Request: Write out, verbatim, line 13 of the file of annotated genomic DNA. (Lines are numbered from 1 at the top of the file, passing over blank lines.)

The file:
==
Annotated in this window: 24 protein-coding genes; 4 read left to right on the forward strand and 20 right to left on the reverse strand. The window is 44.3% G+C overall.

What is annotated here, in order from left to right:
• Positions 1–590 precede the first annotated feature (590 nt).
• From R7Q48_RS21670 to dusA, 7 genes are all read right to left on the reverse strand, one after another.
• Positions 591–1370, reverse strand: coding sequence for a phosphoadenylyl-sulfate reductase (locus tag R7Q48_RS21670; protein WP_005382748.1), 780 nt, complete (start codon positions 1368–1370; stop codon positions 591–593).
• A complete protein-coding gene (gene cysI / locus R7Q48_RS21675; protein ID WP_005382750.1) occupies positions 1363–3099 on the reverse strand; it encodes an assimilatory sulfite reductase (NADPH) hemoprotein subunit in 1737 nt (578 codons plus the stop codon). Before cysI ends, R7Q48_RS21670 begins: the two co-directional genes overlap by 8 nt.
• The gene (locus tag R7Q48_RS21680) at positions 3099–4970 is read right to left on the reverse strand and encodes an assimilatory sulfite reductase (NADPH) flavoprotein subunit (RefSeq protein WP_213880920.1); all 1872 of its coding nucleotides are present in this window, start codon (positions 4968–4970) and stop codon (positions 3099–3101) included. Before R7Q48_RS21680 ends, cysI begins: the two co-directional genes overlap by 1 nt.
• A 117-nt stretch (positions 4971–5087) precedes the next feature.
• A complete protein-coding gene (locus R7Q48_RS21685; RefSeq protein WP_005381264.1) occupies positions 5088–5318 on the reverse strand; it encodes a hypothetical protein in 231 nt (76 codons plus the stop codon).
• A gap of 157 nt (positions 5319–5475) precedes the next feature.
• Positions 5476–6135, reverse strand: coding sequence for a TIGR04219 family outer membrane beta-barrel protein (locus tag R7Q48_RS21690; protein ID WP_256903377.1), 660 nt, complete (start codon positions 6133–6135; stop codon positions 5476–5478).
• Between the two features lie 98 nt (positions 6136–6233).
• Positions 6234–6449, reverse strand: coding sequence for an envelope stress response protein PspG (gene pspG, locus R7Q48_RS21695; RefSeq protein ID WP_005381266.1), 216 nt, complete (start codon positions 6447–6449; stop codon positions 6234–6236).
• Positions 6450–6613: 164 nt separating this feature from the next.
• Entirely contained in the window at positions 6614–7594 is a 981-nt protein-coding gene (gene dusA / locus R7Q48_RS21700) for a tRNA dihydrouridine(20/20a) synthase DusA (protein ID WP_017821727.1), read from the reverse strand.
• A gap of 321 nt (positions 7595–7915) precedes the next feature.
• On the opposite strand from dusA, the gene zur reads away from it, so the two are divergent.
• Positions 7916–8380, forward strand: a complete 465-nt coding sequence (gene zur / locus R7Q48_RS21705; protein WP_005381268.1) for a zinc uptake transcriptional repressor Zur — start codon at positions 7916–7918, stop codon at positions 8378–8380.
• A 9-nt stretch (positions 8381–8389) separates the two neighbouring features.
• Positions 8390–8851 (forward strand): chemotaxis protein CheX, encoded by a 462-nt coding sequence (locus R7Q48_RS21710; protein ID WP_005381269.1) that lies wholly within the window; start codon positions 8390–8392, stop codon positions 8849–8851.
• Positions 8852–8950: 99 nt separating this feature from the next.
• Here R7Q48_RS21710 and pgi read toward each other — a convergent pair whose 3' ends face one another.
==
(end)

• Positions 6234–6449, reverse strand: coding sequence for an envelope stress response protein PspG (gene pspG, locus R7Q48_RS21695; RefSeq protein ID WP_005381266.1), 216 nt, complete (start codon positions 6447–6449; stop codon positions 6234–6236).